Celebrate Halloween at these haunted hotels

Celebrate Halloween at these haunted hotels
HI OTTAWA JAIL HOSTEL.
PHOTO: BOOKING.COM

There are many reasons to travel: Escaping the day to day, finding thrills and excitement, or simply doing something you have never experienced before.

As Halloween approaches, some travellers might even work up the courage to find the ultimate thrill experience - spending the night in a haunted room.

If getting creeped out is right up your alley, Booking.com - which connects travellers with a diverse range of places to stay - has a range of spooktacular accommodations to fit every fright level.

HI OTTAWA JAIL HOSTEL

OTTAWA, CANADA

Starting its life as Nicholas Street Gaol, this former prison in central Ottawa has since been converted into a hostel.

Although some of the rooms have been renovated to meet the standard of modern-day comforts, the hostel still has the original wooden prison doors and all of the windows still have bars.

What's more, some say that the facility still houses some of its former inmates. Ghostly screams and mysterious noises are common occurrences.

The most sighted apparition in Ottawa Jail is Patrick J. Whelan, an Irish tailor who was executed there for the murder of a local politician. Sharing a dorm is possible, but there is no guarantee who (or what) you might be sharing it with.

Photo: BOOKING.COM

TULLOCH CASTLE HOTEL

DINGWALL, UK

Tulloch Castle, in the Scottish Highlands, was built in the 12th century. Converted into a hotel, it is a unique accommodation with a chilling and historic past. It was even used as a makeshift hospital after the evacuation of Dunkirk in 1940 during World War II.

Guests can take the ghost tour, which explores the building's many passageways and staircases, but don't stray too far as the halls are said to be haunted by the infamous Green Lady of Tulloch.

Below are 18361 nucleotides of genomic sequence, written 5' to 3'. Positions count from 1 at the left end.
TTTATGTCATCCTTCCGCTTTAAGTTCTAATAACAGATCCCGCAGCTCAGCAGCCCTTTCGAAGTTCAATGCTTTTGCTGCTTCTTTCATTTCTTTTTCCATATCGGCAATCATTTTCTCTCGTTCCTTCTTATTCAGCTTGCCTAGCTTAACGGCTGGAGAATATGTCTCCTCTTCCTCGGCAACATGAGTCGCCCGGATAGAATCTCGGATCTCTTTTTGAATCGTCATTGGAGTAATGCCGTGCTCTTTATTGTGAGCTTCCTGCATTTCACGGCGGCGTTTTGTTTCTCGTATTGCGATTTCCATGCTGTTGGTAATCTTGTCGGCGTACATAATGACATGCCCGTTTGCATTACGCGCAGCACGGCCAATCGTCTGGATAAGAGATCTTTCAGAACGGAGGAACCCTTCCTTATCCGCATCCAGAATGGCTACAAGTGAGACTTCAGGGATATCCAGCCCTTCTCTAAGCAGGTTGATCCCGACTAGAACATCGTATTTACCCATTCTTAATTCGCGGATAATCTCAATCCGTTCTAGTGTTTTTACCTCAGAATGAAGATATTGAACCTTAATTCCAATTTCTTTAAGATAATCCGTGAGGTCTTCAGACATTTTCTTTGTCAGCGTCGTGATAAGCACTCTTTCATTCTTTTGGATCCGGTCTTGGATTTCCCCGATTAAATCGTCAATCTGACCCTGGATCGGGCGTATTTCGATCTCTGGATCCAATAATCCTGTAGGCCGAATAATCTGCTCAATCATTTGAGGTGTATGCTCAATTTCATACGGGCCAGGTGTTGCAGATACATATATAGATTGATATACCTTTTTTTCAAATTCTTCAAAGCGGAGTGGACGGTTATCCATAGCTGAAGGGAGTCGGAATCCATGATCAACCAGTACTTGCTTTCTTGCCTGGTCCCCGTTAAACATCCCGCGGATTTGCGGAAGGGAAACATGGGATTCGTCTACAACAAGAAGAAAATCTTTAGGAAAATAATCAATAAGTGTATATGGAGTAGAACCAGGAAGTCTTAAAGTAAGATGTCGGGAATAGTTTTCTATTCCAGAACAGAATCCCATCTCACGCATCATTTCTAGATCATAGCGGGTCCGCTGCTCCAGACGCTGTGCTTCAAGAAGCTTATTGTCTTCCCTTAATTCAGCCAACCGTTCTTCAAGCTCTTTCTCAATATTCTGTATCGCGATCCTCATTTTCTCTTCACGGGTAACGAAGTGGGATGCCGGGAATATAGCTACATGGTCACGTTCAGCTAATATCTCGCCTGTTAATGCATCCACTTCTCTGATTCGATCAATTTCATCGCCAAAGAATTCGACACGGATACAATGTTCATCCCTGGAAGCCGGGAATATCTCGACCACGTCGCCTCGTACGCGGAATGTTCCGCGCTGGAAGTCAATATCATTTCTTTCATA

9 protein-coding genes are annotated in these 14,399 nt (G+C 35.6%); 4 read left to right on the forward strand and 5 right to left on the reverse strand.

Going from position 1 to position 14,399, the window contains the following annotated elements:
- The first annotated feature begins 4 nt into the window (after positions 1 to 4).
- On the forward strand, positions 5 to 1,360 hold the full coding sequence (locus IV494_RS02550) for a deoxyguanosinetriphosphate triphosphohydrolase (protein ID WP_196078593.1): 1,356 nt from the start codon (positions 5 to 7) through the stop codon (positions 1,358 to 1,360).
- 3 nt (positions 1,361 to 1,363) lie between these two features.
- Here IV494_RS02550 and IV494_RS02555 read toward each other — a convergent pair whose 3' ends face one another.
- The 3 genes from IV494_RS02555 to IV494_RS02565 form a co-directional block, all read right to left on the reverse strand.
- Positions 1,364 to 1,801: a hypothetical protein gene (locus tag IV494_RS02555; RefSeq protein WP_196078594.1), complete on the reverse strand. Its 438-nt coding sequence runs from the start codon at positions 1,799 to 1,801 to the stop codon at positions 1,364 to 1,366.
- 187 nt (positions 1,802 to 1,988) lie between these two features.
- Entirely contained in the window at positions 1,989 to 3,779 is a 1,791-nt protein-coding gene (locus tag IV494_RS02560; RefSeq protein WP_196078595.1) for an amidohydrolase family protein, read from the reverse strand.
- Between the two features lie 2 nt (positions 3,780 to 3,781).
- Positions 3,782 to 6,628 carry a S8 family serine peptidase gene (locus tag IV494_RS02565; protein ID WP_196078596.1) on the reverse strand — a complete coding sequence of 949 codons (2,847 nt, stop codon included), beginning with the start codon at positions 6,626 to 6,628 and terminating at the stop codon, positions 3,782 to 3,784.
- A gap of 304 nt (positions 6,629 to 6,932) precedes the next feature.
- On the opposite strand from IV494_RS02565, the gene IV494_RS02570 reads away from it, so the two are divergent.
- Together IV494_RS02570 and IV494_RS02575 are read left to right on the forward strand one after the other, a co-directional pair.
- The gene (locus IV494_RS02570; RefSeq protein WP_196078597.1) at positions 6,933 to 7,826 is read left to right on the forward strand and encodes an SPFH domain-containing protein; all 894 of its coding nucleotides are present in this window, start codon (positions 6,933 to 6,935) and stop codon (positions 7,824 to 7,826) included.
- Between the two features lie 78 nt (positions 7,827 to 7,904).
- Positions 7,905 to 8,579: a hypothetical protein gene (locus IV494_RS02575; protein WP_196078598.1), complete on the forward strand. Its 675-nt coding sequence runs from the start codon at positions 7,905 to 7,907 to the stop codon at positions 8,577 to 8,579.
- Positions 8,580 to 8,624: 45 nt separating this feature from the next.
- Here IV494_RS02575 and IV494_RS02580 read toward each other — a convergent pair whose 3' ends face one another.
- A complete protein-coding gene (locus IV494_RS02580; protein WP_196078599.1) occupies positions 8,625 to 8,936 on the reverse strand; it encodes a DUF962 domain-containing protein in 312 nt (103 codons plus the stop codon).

Photo: BOOKING.COM

1886 CRESCENT HOTEL AND SPA

EUREKA SPRINGS, ARKANSAS, US

Originally opened as a luxury resort at the end of the 19th century, the Crescent Hotel fell into disrepair before becoming a college and conservatory for young women and then a hospital and health resort clinic run by a quack doctor, Norman Baker, who duped desperate patients with fake cancer cures.

Today, the turbulent history of what is billed as America's most haunted hotel lives on in the form of its many "permanent residents".

Among them are a stonemason who fell to his death during construction of the hotel, cancer patients from Baker's hospital days and the resident ghost cat.

The hotel offers a ghost tour, which includes a visit to its chilling morgue, then a spa so guests can chill after their thrill.


Photo: BOOKING.COM

Q STATION

SYDNEY, AUSTRALIA

Until its closure in 1972, new arrivals who were suspected of bringing infectious diseases to Australia were isolated for 40 days in the North Head Quarantine Station. Smallpox, cholera and the bubonic plague made the quarantine centre the final resting place of more than 500 of its forced residents.

Today, it has been converted into a visitor centre and heritage accommodation, but it is still known as Australia's most haunted spot and has been featured on TV shows and in horror movies. Apart from ghost tours, Q Station also offers informative historical tours and outdoor activities such as kayaking and snorkeling.


Photo: BOOKING.COM

TREMBLING MADNESS APARTMENTS

YORK, UK

Officially declared Europe's most haunted city, York is positively swarming with spectres, with its haunted alleys, churches, hotels and pubs.

The Trembling Madness Apartments are near an ancient courtyard in the heart of the city centre. One of them, a 600-year-old chamber, is said to be haunted. Guests will also love the quirky decor, which includes all the necessary amenities for a spooktacular stay - a Ouija board, electromotive force meter and extensive taxidermy collection.

This article was first published in The New Paper. Permission required for reproduction.

Purchase this article for republication.

BRANDED CONTENT

SPONSORED CONTENT

Your daily good stuff - AsiaOne stories delivered straight to your inbox
By signing up, you agree to our Privacy policy and Terms and Conditions.